Non-linear Transformation of Enzyme-linked Immunosorbent Assay (Elisa)

In research questions such as resistance selection against beet necrotic yellow vein virus, it is of interest to compare the virus concentrations of samples from different groups. The enzyme immunoassay (ELISA) is the standard tool for measuring virus concentrations. Simple data analysis methods such as analysis of variance (ANOVA), however, are impaired due to non-normality of the resulting optical density (OD) values ​​as well as unequal variances in different groups.

To understand the relationship between OD values ​​from an ELISA assay and virus concentration per sample, we used a large serial dilution and modeled its nonlinear shape using a five-parameter logistic regression model. . Additionally, we investigated whether the quality of the model can be increased if one or more of the model parameters are defined beforehand. Subsequently, we used the inverse of the best model to estimate the virus concentration for each measured OD value.

We show that the transformed data are essentially normally distributed but provide unequal variances by group. Thus, we propose a generalized least squares model that allows unequal variances of the groups to analyze the transformed data.

ANOVA requires normally distributed data as well as equal variances. Both requirements are not met with raw OD values ​​from an ELISA test. A transformation with an inverse logistic function, however, gives the possibility of using linear models for the analysis of virus concentration data. We conclude that this method can be applied in every assay where the virus concentrations of samples from different groups need to be compared via the OD values ​​of an ELISA test. To encourage researchers to use this method in their studies, we provide an R script for data transformation along with our trial data.

Since its invention in 1972, the enzyme immunoassay (ELISA) [1] has been used until today as a reliable tool to detect and quantify virus concentrations in humans [2,3,4,5 ,6,7,8] , animals [9,10,11] and plants [12,13,14,15,16,17,18]. To quantify virus concentrations in a sample, the double antibody sandwich ELISA (DAS-ELISA) is a common tool in which an enzyme-linked antibody specifically binds to the coat protein of the virus, which is again bound to the surface of a microtiter plate by another specific antibody. Subsequently, a colorless substrate is given to each sample which breaks down over time, resulting in lower light transmission.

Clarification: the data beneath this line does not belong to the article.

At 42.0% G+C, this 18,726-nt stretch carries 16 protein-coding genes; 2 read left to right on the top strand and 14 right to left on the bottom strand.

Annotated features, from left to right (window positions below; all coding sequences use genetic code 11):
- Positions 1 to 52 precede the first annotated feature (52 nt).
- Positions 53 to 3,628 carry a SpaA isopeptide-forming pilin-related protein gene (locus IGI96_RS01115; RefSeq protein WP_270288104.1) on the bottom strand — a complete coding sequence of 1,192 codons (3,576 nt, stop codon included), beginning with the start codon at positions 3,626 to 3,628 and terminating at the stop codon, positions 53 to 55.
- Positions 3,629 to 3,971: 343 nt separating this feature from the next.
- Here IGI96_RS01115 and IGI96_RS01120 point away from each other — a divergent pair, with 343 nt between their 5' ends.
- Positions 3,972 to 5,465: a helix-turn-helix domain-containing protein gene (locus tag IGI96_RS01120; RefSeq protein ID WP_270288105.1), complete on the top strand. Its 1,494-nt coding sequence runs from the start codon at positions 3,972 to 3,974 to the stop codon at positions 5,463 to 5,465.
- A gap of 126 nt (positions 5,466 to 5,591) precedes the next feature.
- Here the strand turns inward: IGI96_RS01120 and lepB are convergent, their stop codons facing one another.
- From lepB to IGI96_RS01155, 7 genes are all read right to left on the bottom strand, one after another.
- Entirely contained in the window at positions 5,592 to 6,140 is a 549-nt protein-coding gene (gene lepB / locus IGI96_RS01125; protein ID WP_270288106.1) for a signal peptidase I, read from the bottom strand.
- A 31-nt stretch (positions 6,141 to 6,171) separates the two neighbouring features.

This reaction is catalyzed by the enzyme [13, 19]. To measure the transmission level of the sample at a certain time, light with a certain wavelength can be sent through the sample. It can then be measured via a sensor the amount of light absorbed by the sample, which results in an optical density (OD) value for each sample [20]. Due to the measurement of transmission levels, the resulting DOs can only take on values ​​within a certain range. In the case of the ELISA machine in this trial, this range was zero to four.

The numerical form of the ODs allows the ODs of different groups of samples to be compared to find significant differences in the protein concentrations of these groups. Such studies have been carried out in the fields of medicine [21,22,23,24,25,26], veterinary medicine [27], neurosciences [28,29], pharmacology [30] and agriculture [31,32,33,34]. To find significant differences in the ODs of different groups, analysis of variance (ANOVA) is the established standard. ANOVA can only be performed when the normal distribution of response variables in each group can be assumed [35]. This requirement is rarely tested in OD data analysis, but if tested, it has been rejected for at least one group [27, 29, 34].

Here we present data from a trial where lined haploid lines of sugar beet (Beta vulgaris L.) were grown in soil infested with beet necrotic yellow vein virus (BNYVV) in different environments and harvested at different times. Due to the relatively large sample sizes per group and the use of genetically identical individuals, we show that the OD data per group are not normally distributed. This coincides with the observations of a similar trial [37] and explains the result of the distribution tests.